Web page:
A volunteer medic who was hit in the chest with a tear gas canister fired by a federal officer during racial injustice protests in Portland last summer sued U.S. Department of Homeland Security officials and agents Monday.
Nate Cohen had just doused a tear gas canister that had landed next to journalists and legal observers on July 26 when he was hit directly above the heart by a canister fired from 20 to 30 feet (6 to 9 meters) away, the federal lawsuit says.
Tear gas canisters are not meant to be used as an impact weapon, which can cause serious injury or death. The lawsuit says the federal officer “intentionally misused" the launcher as an impact weapon, which the agent's training prohibits and the manufacturer has not authorized.
The Department of Homeland Security says it cannot comment on pending litigation.
President Donald Trump deployed federal agents to Portland in July to protect federal property after the Mark O. Hatfield federal courthouse and the Multnomah County Justice Center next door became the epicenter of protests in the city following the death of George Floyd in May.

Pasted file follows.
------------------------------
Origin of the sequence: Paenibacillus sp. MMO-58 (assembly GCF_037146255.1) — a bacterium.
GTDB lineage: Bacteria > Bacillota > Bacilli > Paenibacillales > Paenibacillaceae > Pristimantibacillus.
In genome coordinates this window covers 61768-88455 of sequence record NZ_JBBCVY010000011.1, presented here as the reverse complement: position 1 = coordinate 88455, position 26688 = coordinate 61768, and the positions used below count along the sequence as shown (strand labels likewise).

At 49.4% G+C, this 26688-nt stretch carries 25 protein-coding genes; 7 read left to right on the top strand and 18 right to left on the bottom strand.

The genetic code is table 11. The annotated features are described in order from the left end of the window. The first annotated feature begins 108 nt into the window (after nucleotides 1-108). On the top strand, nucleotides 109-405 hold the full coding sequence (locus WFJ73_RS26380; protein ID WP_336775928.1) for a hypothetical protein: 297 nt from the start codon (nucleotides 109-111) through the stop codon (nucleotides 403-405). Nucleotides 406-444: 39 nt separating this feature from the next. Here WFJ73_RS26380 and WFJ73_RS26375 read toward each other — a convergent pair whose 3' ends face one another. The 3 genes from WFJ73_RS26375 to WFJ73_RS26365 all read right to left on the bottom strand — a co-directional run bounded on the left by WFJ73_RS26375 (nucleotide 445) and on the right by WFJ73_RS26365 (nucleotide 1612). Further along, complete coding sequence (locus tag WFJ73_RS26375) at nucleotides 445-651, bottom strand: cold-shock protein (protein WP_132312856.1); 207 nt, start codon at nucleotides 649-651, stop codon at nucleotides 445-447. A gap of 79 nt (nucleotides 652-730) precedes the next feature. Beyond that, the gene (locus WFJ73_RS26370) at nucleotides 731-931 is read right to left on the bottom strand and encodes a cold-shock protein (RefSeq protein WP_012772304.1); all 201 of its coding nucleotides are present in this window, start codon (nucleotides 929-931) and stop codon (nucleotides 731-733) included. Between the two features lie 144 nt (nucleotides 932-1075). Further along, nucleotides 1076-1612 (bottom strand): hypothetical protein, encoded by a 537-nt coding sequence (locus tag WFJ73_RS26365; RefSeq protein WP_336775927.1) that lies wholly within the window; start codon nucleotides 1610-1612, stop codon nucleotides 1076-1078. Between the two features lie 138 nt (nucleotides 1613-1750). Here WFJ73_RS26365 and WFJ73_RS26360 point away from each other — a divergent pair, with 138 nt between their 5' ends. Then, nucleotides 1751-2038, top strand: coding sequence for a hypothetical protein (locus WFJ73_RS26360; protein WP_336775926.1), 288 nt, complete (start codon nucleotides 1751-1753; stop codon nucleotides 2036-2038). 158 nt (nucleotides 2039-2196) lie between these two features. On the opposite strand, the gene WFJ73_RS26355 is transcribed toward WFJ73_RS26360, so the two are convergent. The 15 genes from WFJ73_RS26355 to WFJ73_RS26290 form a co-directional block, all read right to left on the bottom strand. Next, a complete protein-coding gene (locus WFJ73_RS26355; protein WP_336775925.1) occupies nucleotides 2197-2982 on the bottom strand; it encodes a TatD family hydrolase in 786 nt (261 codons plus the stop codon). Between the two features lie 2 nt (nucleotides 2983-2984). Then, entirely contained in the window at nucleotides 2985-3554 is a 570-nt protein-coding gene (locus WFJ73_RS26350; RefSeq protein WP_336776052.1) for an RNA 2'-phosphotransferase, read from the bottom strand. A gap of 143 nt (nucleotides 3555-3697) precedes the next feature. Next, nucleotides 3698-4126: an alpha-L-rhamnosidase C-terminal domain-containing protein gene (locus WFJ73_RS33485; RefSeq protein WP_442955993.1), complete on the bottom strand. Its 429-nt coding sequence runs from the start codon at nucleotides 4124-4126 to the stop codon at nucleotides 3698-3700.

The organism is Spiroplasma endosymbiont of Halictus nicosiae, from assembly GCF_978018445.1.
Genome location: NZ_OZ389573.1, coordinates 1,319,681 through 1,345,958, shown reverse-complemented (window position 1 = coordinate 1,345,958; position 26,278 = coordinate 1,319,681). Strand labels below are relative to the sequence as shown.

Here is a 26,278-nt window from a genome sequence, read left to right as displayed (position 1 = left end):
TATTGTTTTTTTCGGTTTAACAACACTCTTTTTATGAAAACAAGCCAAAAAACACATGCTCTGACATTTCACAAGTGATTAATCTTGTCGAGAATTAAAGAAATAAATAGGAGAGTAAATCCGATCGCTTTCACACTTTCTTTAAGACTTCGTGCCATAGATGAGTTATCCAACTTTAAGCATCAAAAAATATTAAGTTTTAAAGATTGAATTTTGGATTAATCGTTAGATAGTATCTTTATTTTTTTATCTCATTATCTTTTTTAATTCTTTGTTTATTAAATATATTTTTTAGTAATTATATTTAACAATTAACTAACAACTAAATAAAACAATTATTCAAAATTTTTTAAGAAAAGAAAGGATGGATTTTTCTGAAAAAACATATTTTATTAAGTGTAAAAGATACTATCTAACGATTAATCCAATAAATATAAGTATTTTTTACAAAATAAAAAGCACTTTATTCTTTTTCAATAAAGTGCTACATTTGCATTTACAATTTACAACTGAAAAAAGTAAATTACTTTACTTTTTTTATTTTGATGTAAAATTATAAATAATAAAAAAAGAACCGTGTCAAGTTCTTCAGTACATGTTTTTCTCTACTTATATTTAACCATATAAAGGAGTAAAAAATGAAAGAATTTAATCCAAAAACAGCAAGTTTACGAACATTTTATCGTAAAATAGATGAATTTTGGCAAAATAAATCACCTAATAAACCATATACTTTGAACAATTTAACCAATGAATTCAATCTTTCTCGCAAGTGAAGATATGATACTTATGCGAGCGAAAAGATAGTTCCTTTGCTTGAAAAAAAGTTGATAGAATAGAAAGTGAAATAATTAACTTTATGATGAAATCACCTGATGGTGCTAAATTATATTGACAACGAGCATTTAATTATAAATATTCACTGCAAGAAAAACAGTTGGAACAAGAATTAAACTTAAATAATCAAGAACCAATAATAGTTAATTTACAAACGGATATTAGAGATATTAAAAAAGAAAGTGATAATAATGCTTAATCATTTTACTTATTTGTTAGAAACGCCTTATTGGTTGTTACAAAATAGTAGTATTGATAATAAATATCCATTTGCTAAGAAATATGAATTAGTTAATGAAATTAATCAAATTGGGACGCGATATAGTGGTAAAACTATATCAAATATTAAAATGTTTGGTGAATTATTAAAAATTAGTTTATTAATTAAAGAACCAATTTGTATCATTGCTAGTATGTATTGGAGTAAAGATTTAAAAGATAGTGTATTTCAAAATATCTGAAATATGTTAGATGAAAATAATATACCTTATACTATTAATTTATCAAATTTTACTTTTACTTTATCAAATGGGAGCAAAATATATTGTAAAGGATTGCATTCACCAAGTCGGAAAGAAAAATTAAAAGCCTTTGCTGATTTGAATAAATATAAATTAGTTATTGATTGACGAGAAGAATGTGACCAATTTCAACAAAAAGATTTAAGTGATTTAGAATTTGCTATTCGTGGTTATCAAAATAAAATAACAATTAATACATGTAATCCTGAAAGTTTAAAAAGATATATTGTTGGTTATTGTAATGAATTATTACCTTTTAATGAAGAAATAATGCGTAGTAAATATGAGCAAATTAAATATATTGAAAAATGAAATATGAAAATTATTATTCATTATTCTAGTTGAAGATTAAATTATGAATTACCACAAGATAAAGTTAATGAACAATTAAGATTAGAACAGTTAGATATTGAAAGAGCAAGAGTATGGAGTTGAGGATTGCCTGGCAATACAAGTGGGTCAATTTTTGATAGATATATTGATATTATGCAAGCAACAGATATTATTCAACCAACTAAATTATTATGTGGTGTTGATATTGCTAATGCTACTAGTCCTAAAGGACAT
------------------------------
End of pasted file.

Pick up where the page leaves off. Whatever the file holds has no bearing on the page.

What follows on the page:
Cohen was injured there as he tried to aid wounded protesters, the lawsuit says.
“They were assaulted by troops only interested in protecting buildings at the expense of human bodies,” Cohen’s lead attorney, Erious Johnson, said in a statement.
Johnson, a former lead civil rights attorney for the Oregon Department of Justice, has banded together with several other attorneys to form Portland Lawyers for Black Lives Matter.
Last week, they sued on behalf of an activist who took video of the protests and a woman who formed part of a “Wall of Moms” group that confronted U.S. agents. The federal lawsuit claimed excessive force was used and that the two were arrested without probable cause.
After Cohen was hit by the canister, which caused him to stagger backward and collapse, a Wall of Moms protester drove him to an emergency room, where he was diagnosed with a severe chest wall contusion.
The lawsuit says Cohen had put red duct tape on his clothing in the form of crosses to show he was a medic, but “police and federal officers did not give the benefit of the doubt to protest medics when it came to deciding who was a threat and who was not.”
The lawsuit seeks unspecified punitive damages.
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